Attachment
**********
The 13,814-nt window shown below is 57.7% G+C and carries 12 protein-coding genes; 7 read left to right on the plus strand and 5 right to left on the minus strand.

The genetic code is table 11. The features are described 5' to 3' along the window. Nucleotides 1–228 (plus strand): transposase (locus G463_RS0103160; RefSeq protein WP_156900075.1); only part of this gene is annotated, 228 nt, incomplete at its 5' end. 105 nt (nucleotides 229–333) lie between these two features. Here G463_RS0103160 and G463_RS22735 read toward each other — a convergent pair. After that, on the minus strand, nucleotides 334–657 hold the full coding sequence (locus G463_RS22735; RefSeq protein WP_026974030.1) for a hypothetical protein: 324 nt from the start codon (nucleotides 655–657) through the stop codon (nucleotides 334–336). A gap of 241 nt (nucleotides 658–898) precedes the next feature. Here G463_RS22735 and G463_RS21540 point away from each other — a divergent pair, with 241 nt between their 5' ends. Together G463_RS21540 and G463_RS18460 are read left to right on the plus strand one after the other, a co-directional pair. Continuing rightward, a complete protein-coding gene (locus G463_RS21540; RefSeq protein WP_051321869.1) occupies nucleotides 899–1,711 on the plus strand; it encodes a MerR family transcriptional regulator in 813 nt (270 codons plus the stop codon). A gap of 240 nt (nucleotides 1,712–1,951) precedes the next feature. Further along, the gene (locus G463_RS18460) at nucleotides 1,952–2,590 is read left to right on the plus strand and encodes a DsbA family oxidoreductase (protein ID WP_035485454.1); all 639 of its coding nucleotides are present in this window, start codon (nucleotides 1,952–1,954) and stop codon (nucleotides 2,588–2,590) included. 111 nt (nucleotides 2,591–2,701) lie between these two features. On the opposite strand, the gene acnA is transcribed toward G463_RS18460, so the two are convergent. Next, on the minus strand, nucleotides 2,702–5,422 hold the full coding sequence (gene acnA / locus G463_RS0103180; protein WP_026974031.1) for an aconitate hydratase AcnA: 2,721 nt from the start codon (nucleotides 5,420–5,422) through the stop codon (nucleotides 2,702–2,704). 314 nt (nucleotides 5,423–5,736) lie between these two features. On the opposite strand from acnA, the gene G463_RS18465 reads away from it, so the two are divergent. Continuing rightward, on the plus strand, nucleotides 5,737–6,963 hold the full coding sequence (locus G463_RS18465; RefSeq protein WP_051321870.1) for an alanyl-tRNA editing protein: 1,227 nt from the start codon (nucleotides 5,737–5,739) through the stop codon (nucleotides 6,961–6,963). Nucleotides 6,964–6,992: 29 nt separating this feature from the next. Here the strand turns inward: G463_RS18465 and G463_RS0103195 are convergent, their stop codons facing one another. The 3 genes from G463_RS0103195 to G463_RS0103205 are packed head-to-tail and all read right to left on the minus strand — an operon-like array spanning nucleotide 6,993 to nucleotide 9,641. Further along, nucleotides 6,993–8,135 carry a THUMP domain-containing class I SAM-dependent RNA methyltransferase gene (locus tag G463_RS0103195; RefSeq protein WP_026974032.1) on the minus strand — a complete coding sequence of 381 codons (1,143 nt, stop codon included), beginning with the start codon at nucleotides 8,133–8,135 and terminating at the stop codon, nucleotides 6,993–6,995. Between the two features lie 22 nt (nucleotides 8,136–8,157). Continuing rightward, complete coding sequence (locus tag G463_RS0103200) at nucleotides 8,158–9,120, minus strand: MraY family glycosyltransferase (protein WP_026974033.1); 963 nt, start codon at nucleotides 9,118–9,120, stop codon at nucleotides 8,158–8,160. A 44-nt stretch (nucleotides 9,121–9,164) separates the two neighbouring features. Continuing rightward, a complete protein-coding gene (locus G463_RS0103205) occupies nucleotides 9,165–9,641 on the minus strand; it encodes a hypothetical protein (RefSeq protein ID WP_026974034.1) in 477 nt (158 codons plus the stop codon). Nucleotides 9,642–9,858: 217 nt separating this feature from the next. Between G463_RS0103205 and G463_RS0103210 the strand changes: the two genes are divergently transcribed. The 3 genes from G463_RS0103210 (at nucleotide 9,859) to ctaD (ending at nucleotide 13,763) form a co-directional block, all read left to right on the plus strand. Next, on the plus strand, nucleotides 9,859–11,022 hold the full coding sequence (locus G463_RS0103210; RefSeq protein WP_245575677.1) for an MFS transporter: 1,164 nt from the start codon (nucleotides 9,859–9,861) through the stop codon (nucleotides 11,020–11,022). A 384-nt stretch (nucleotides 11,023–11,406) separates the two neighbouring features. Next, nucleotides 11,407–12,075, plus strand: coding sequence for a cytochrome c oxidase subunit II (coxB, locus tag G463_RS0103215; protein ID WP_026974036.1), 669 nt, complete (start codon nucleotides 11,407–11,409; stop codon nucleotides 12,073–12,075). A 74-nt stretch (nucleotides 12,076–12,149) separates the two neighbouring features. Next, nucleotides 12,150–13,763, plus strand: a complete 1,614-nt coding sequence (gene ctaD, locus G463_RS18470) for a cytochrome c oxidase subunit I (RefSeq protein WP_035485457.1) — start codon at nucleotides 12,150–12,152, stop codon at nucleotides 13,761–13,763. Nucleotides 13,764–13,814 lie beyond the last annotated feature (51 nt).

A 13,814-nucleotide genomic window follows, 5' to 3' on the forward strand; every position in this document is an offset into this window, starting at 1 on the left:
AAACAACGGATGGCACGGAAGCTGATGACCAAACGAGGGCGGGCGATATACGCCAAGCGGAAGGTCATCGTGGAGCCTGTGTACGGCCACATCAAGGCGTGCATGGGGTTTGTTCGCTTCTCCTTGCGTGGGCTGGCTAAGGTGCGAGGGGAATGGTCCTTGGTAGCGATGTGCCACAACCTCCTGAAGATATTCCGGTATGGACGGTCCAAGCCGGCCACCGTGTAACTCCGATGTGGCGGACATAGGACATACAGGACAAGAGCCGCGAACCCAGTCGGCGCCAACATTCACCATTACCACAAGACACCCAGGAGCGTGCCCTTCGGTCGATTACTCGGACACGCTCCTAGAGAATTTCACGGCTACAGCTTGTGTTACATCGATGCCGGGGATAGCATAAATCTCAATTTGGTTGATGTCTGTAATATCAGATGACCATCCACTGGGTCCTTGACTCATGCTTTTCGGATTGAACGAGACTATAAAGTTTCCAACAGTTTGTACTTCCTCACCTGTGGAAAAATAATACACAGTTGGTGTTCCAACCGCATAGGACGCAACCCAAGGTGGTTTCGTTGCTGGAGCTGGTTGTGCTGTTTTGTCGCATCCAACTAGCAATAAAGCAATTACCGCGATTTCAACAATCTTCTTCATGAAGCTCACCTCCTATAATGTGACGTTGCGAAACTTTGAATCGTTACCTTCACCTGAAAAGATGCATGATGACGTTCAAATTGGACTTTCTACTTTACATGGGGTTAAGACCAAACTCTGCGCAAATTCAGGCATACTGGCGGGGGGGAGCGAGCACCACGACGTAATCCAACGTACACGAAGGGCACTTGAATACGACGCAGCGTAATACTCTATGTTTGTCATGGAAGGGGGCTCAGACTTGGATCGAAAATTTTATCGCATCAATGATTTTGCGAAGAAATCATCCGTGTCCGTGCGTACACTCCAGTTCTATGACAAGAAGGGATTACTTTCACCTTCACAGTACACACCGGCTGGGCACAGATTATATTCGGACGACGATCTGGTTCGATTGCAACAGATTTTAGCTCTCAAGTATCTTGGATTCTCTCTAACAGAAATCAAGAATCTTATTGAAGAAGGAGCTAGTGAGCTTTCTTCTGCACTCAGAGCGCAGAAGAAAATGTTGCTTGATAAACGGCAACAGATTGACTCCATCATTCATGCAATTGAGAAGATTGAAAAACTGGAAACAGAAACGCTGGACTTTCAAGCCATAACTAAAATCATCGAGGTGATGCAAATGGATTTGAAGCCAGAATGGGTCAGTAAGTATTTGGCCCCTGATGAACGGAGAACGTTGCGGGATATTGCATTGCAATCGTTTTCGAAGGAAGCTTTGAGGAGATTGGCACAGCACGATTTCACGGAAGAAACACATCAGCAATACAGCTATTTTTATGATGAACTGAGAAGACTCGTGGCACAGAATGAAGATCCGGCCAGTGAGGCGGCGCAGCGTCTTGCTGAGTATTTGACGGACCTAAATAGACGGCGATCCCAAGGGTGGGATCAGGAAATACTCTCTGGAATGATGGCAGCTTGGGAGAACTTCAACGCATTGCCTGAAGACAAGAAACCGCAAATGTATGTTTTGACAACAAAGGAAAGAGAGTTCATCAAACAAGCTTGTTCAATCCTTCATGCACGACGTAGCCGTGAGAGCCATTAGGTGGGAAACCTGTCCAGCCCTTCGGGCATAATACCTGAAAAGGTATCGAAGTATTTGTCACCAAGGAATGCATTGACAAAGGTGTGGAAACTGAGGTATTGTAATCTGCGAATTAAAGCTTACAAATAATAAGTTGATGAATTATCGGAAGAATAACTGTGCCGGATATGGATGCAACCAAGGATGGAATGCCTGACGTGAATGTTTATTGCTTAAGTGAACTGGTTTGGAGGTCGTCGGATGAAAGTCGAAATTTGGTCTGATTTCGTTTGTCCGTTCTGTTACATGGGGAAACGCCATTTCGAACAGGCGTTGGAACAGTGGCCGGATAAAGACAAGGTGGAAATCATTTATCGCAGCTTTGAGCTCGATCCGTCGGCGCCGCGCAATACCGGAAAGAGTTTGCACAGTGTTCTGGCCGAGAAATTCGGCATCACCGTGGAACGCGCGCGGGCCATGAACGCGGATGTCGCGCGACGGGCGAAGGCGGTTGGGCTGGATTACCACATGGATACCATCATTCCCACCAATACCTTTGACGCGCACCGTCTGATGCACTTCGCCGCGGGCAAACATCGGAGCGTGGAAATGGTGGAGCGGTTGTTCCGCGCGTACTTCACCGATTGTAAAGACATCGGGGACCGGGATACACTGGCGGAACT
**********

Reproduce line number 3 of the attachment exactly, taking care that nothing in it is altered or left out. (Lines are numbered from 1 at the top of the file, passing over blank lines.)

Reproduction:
A 13,814-nucleotide genomic window follows, 5' to 3' on the forward strand; every position in this document is an offset into this window, starting at 1 on the left: